Open video is the movement to promote free expression and innovation in online video. OVC is a two-day summit to explore the future of video on the web. Learn more...

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New York Law School

New York Law School

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Pace University Seidenberg School

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Can a Defensive Patent License Help Protect and Promote Open Video?

Open video standards and tools are essential for participatory media. Yet, in order to keep them open, there must be strategies for managing intellectual property—both within the community and outside. Free and open source licenses have helped manage copyright issues for quite some time, but concerns over patents still abound.

In this session, Jennifer Urban and Jason Schultz, Co-Directors of the Samuelson Law, Technology & Public Policy Clinic at Berkeley Law School, introduce a new approach to protecting open video from patent threats—the Defensive Patent License. In many patent-heavy industries, defensive patenting is a common strategy used to control patent threats and create freedom to operate and consensus around standards. The concept is simple. Rather than prosecuting and obtaining patents for the purpose of excluding competitors or seeking license fees, defensive patentees acquire patents solely as a deterrent and potential counter-weapon against any entity that threatens them legally.

Despite this tradition, the practice of defensive patenting has been very limited in the open source community, in part because of the costs of patenting, political and cultural objections to patents, and anti-innovation “bullying” tactics by both dominant industry players and “patent trolls.” There has also been important skepticism about whether or not defensive patents will actually stay defensive over their lifetime.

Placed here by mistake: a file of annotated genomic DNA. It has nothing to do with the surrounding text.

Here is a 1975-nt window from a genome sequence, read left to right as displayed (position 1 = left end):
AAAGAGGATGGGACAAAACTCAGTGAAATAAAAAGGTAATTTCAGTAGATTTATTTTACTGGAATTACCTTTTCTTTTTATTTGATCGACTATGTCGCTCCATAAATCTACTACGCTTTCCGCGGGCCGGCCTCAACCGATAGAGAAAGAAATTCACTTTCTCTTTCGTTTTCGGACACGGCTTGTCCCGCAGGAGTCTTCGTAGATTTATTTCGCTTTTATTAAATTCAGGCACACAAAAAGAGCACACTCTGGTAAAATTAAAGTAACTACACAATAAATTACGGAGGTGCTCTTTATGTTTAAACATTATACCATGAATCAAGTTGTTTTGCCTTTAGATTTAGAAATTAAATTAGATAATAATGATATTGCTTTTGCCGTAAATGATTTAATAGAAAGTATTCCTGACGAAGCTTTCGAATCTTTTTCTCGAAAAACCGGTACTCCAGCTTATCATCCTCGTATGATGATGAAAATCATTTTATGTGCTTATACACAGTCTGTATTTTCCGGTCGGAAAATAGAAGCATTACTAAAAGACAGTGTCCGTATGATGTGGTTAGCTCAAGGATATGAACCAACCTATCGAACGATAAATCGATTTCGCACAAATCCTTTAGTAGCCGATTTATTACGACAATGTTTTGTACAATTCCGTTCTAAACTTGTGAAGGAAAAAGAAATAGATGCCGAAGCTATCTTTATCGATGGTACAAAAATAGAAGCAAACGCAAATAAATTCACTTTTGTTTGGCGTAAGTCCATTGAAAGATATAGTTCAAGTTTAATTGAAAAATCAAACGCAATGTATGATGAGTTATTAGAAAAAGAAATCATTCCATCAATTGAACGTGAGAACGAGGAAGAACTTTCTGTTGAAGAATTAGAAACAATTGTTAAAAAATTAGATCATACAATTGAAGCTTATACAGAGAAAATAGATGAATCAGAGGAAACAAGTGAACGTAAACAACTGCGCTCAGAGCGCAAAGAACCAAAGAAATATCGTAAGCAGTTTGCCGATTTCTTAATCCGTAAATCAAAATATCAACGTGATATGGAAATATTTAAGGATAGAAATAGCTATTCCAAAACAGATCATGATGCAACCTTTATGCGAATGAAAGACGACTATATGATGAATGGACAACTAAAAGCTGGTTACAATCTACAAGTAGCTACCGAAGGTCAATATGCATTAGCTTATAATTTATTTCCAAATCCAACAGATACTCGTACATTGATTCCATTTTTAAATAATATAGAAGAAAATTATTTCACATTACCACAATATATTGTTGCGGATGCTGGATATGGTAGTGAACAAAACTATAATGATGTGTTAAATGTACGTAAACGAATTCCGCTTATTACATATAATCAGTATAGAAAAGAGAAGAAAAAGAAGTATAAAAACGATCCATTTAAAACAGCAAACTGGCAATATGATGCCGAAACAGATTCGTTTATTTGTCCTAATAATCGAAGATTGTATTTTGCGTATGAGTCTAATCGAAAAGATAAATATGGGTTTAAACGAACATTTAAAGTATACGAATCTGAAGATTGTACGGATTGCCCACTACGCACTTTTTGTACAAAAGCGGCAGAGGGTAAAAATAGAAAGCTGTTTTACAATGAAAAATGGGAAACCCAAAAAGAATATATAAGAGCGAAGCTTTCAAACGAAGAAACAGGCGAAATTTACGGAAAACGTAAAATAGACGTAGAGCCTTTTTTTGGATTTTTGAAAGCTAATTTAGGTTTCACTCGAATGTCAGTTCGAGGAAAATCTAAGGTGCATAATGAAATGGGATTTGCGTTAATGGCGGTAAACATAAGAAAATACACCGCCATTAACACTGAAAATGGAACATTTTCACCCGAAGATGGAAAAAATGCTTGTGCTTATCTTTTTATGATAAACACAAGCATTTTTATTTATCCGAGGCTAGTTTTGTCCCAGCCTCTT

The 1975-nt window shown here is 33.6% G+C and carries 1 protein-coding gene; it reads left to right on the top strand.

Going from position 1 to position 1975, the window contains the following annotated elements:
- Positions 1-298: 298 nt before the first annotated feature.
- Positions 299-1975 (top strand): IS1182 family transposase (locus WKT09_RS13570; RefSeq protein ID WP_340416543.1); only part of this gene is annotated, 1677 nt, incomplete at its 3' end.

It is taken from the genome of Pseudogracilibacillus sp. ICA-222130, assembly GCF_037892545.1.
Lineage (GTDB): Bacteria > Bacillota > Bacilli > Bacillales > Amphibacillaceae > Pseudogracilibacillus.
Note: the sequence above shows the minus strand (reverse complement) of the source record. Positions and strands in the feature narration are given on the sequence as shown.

The DPL attempts to change this trend by providing a legal mechanism that will lower the costs of patenting, align patent with the cultural and political objectives of open technology communities, and make patents permanently defensive as to those who agree to the terms of the license. It publicly commits organizations, companies, and individuals to using their patents for defensive purposes only and creates a broad open patent cross-licensing program available to anyone on a royalty-free basis as long as they agree to do the same. We believe this license would help promote the goals of the open video community, especially in regard to ensuring that open video technologies are available and affordable across the web.

Jason Schultz and Jennifer Urban, Co-Directors of the Samuelson Law, Technology & Public Policy Clinic at Berkeley Law School

Jason Schultz and Jennifer Urban, Co-Directors of the Samuelson Law, Technology & Public Policy Clinic at Berkeley Law School


This session will introduce the DPL and the rationale behind it. Session participants will offer their ideas as to the types of patent issues confronting open video projects and which technologies or standards they target, as well as explore whether or not using the DPL could help address patent problems in the open video landscape. Participants will also help to detail the specific needs the open video community would have in order to implement the DPL and will ultimately produce a set of recommendations for defensive patent licensing in open video.

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